Veron kept his word, in the end. Even though his machinations put me on path of a lot of danger, he said that he was surprised by the effectiveness of myself and the group I came to adventure around the Vale with (...despite some mishaps that I had with my magic that I’d rather not mention for my pride’s sake. I just want you to know that yes. They happened. They were shameful and brought myself and some others –quite- some troubles). The half-elven minstrel arranged a meeting with a human wizard that could be of help with harnessing my magical talent. The wizard’s house, one that had a very, very soaring roof and overall architecture, stood few alleys to the north east of the Ready Hous-[ink crossing marks]- Temple of Helm. It look very old, older than anything in this city, with exception to the Clearspring Tor. Many parts of the outer stone walls were chipped off and the reliefs adorning the doorway from up above were all but nearly faded out. Only the roof from outside seemed... somewhat in a relatively good shape, if you looked at it from the corner of your eye and squint your eyes –very- hard. “This must be the famed monument of laziness” – I thought to myself. I was partially right. Only partially. Veron took me there with him, saying that he has to appear there and talk with the wizard personally. For some reason he didn’t seem like looking forward to that, to my eye. We approached the huge, old wooden door of the wizard’s house and, after a moment of hesitation, the bard knocked few times on it while I was wondering how is it that this door didn’t fall off and decay by now. Chipped, partially eaten by mold and the hinges were all rusted. Only the door handle in a relative good shape. We stood there for several moments, looking between each other and shrugging once or twice. Finally, as we were about to give up and go get something to eat, the door let out a slow cracking and clanking noise followed by a screech, like that of a dying animal, of hinges. The door opened a bit and showed an old man dressed in fine dark blue, flowing coat with small, golden stars dotting all over it, under which he wore a blindingly white tunic. His jet-black leather, pointy boots with a small heel were also looking rather luxurious. He stood straight, almost noble-like, looking upon us with his gray eye and an annoyed frown on his face. Gerdalon “Star-Mantle” (apt title, I thought) Silverhorn, may have been considered of typical Tethyrian looks and body build, despite his old age. He had a short, well trimmed, white full beard, while his hair was shaved on sides of his head- leaving only the white storm of straight hair locks on top of it. The wizard was a stark contrast to his abode. Veron engaged in a hesitant talk with him while I simply stood and listened (I felt like a lost, hurt deer next to that wizard) to their conversation. Gerdalon was short and sharp with his words, as if they were razor blades. After explaining in a very humble manner as to why we have arrived here, “Star-Mantle” looked me over and, with a small grimace on his face, asked me “What is magic?”. Dear reader, you might be or not be aware, but there are many, many words to describe magic. Some of the greatest sages create books in order to explain what magic exactly is, trying to unravel its secrets. Even followers of the human goddess of magic, Mystra, spend their lives in dwelling upon the mysteries of Magic’s nature. To many it is a tool they think they can use and then discard once it’s no longer useful. To others, it’s a power that should only be wielded by responsible ones. Some go as far as fearing and hunting those that wield magic. My answer, however, to Gerdalon was “Magic is life.” – an answer that made him look more closely upon me and reply with a “Not good, but good enough.”. Somehow that made me feel like less of a peasant to him.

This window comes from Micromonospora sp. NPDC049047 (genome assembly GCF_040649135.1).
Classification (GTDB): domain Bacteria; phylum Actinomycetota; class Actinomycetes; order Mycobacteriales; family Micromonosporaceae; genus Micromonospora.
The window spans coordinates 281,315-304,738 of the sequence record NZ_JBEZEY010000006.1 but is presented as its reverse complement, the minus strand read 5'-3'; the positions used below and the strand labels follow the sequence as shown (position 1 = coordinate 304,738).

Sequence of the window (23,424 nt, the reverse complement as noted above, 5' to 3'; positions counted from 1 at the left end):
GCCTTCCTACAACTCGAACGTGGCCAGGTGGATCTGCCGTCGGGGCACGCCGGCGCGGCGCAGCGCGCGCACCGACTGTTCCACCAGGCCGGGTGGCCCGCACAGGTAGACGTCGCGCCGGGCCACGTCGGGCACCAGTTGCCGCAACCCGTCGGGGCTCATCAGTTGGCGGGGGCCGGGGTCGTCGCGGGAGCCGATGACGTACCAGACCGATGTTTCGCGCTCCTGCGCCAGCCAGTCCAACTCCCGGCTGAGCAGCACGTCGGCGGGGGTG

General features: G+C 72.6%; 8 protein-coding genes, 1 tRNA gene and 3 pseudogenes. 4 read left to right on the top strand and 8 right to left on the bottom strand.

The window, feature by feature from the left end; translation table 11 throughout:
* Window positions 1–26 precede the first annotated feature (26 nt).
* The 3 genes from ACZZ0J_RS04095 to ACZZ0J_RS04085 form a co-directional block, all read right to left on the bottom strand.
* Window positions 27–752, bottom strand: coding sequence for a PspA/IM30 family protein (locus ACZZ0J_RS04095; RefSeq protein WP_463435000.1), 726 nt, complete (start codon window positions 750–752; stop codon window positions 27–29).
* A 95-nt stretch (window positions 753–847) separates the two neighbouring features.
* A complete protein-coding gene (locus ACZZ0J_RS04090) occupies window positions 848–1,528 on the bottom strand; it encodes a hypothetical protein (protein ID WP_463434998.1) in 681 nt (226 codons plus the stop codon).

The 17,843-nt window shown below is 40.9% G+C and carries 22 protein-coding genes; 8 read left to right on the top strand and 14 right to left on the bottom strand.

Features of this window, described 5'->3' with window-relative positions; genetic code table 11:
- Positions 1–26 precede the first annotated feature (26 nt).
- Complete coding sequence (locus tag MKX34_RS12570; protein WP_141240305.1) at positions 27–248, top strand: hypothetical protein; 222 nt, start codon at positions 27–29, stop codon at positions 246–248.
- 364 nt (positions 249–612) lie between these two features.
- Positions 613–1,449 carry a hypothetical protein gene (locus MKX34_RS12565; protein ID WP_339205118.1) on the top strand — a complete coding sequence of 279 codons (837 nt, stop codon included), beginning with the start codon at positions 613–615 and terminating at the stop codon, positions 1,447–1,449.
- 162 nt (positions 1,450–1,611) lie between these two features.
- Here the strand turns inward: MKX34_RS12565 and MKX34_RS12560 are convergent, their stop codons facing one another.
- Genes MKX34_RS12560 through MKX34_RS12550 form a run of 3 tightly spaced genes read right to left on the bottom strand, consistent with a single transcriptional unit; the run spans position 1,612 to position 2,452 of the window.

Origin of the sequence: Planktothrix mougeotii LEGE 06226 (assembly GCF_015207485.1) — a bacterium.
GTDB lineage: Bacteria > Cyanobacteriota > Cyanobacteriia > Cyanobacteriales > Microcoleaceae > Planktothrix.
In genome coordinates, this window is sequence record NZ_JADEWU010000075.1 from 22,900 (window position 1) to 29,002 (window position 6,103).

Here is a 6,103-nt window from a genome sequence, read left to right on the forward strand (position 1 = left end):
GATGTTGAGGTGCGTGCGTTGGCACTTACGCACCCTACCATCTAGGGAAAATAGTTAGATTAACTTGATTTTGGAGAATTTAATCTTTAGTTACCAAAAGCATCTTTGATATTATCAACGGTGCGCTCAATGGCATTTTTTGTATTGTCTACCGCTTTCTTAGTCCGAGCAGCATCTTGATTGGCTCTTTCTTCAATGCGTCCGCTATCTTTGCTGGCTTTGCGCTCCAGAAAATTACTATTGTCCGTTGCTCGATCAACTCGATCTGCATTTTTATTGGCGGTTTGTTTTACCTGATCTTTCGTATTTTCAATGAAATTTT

Gerdalon “Star-Mantle” was an eccentric person (Like most wizards, anyway. I’m looking at you, Sirion) and his home somewhat reflected that. It turned out that his home was actually not as much of a ruin inside as it was outside. In fact, the inside of it felt like a very old, human noble mansion. Entering the building, you were greeted by warm, yet dimly lit, corridor that had two doors to the left and two doors to the right. Everything inside was built of some sort of dark brown wood, with old, traditional Tethyrian carvings, adornments and even some frescos. The wizard certainly liked the old style of his people. First two doors to the right led to a dining room connected with the living room. One, huge fireplace in the middle of the chamber always had flames occupied with their merry dance on wooden logs, which gave a very cosy feeling to the entire room. Few comfortable chairs in the right corner of the room, accompanied with a small table for drinks and in the left corner, a dining table and cabinets with dry food, spices, herbs and even some cheeses. The dining table always had ready silverware, tall, crystal glasses for wine and a flagon containing the said wine in the middle of the long table. Old paintings of landscapes and portraits hanged on the walls next to few shelves with most recent books about history of different cities and regions in the Western Faerûn, stories and legends and some newest treatises upon theory of magic. What truly took my breath away was the library that you could enter through the second door to the left from the main corridor. When you entered this room, that’s when you realised this entire building must be thriving on magic, as the chamber was vastly more extensive than the small building from the outside leads you to believe. The library was build in a half-circle shape, with shelves containing some of the oldest-looking books I’ve ever seen, entirely covering the walls. The library had two levels, ground level and by stairs going up at the end of the main corridor you could get to the upper level. The shelves themselves were thrice as tall as myself and the sheer amount of old tomes made me feel as if I just entered tiny Candlekeep. The library chamber was illuminated by a stoically hanging off the ceiling golden chandelier, at the landing-level, underneath which could see desks and chairs put in a circle - always ready to receive a seeker of knowledge and aid him in research.